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Review: Astell & Kern AK70 portable music player
4.5Overall Score

Price (RRP): $999
Manufacturer: iRiver

Once upon a time there was a company called iRiver, which was a very early business in the MP3 player space (it even predated the iPod). The iPod, along with the later iTunes store, proved to contain that unknowable magic sauce that turns a consumer product into a phenomenon. But iRiver kept going, and with a change of ownership rebranded itself into one of the leading purveyors of ultra high fidelity portable music players.

Which brings us to the Astell & Kern AK70. Astell & Kern is the classy sounding rebranding. The AK70 is the lighter weight, lower cost version of its high end portable music players. Now $999 might seem a lot, but do remember that the brand’s current flagship model retails for over $5000.


So why would one want a music player other than an iPod? Features, high fidelity and music format support. And build.

The Astell & Kern AK70 is built using a machined aluminium chassis and case. Finished in an unusual cool mint colour, it is a sometimes dangerous object with sharp corners and edges. Happily it comes with the company’s leather case which softens those corners.

Astell & Kern AK70

The squarish sharp design make it look bigger and heavier than it actually is. It’s no iPod Nano, but at 132 grams and 61mm by 97mm by 13mm it is scarcely noticeable in a jacket pocket. The front carries an 84mm 480 by 800 pixel touch screen, through which you’ll do most of your interaction with the unit. Underneath the display, while still within the glass area, is an invisible touch sensitive ‘Home’ key that brings the screen back to its base display. It also has on the left side fast forward/skip, reverse/skip back, and play/pause keys. And on the right side, a large, smoothly operating volume knob which is unlikely to be accidentally manipulated due to it being inset into the casing.

The unit plays pretty much any digital audio format. The listed formats are WAV, FLAC, WMA, MP3, OGG, APE, AAC, ALAC, AIFF, DFF and DSF. Those which support high resolution audio – up to 24 bits and 192kHz – are happily played by the Astell & Kern AK70, as are Direct Stream Digital music files (that’s the format of the Super Audio CD) in both regular and double speed forms.

High resolution audio consumes a lot of storage space, even when losslessly compressed like FLAC and ALAC. It has 64GB of storage built in, and has a microSD card slot to allow the addition of up to 128GB more.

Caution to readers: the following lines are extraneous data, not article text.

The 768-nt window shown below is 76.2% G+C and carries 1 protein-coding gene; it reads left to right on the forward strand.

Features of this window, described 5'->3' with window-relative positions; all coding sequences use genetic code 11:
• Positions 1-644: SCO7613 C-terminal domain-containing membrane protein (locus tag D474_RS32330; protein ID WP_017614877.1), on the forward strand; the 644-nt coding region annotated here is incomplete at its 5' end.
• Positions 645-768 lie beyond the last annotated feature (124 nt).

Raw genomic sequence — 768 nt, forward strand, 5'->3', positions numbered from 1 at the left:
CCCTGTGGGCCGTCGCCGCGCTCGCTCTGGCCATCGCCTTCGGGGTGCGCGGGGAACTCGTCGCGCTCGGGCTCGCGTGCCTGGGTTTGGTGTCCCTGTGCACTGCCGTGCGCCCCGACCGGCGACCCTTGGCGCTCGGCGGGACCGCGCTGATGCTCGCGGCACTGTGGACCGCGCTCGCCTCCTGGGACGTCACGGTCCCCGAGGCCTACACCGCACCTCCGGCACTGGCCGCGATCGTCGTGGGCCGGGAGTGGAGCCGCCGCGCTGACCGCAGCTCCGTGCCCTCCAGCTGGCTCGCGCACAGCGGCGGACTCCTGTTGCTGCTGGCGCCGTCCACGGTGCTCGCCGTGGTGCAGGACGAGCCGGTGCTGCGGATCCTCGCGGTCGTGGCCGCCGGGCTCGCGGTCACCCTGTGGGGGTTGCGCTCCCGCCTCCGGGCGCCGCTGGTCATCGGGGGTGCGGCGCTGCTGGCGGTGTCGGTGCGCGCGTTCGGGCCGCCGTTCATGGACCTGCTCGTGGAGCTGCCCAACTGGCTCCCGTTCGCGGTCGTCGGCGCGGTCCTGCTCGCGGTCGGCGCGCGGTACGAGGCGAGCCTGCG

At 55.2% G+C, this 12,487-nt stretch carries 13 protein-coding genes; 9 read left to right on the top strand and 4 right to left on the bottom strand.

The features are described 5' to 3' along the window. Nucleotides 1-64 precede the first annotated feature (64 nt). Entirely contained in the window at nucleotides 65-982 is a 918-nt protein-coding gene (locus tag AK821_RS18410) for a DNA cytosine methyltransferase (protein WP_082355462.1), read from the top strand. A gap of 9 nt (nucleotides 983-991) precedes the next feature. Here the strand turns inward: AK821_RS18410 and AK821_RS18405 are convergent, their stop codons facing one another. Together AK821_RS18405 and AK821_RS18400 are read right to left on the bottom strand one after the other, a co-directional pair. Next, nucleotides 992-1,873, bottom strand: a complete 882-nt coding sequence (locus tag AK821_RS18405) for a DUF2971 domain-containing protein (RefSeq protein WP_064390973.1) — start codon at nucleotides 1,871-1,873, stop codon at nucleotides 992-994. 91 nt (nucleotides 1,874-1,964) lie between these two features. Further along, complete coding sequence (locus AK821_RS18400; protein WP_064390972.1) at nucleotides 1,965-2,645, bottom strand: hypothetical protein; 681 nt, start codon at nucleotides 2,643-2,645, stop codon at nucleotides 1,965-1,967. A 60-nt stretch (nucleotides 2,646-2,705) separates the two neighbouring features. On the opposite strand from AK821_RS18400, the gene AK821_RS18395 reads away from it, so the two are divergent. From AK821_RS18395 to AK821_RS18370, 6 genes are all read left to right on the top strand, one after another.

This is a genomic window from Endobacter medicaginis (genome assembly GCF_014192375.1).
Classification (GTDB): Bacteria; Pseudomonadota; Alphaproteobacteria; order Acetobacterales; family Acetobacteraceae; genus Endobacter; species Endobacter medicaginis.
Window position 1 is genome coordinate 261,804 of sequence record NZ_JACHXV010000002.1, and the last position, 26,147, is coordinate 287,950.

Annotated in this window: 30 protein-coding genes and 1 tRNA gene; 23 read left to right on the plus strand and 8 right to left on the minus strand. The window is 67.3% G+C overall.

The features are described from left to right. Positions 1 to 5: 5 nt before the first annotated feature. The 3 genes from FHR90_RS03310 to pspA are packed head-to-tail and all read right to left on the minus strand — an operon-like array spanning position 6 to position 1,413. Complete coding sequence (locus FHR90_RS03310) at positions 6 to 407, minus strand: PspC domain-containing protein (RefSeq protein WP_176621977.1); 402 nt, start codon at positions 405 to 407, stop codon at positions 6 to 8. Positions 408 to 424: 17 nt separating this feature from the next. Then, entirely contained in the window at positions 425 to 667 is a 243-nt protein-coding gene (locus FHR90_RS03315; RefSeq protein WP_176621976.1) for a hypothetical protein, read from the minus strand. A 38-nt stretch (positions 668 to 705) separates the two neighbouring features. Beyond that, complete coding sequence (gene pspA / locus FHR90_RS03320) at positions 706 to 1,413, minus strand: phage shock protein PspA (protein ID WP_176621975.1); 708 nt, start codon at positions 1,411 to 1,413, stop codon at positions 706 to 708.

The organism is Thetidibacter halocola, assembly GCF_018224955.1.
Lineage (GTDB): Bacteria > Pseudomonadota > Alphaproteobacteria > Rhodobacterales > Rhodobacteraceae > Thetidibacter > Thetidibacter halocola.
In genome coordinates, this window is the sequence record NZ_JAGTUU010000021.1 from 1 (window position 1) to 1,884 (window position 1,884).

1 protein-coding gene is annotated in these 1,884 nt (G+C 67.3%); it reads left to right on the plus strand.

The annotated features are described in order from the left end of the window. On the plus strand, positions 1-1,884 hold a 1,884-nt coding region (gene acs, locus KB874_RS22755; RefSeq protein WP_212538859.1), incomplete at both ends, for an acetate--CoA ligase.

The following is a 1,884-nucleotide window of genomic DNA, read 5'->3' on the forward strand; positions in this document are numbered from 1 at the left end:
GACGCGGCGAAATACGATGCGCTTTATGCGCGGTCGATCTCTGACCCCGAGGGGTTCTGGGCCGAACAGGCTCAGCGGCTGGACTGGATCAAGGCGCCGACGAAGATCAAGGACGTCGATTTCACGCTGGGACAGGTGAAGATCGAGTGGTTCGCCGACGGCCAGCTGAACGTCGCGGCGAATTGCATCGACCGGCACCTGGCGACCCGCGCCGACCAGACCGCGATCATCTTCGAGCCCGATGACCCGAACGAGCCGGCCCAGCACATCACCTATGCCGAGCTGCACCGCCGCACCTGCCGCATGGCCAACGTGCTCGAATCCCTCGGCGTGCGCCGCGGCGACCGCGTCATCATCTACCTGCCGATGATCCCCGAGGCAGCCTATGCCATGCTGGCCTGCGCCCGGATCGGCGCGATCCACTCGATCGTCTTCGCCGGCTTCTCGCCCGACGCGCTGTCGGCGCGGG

Still not enough? Here’s where things get wild: it will play music from your home network using DLNA standards (that is, the Digital Living Network Alliance standards used by non-Apple players for network audio). You can dial up the music available on your network that you might use for other devices, such as multiroom systems, and play it back on the AK70. Only so long as you’re home, since you need to be connected to the network via the built in WiFi (802.11 b/g/n, 2.4GHz only). And you can also play the music on the unit to any speaker or system in your home that is DLNA compatible.

In fact, you can use the Astell & Kern AK70 as a controller: have it play music from your network to a speaker on your network! It’s extremely flexible. You can also play back using Bluetooth. The higher quality aptX codec is included.

Finally, you can plug it into a USB socket on a computer and use the AK70 as a high quality Digital to Analogue converter.

The unit has two headphone outputs. A standard one and one for high quality (and expensive) ‘balanced’ headphones. The standard output can be switched to line level mode for when you’re plugging it into a stereo.

What it misses out on is the iPhone ecosystem, including things like automatic podcast management. If you are a podcast fan, you’re going to have to manage things yourself, and given many podcasts don’t contain sensible ID3 tags, that can be a real pain.

Astell & Kern AK70


As seems to happen with so many devices these days, a firmware upgrade was available for the unit as soon as I started using it. How did I know? As soon as the WiFi connected it informed me. The download was 158MB. This was the firmware – version 1.10 –installed for the duration of the review.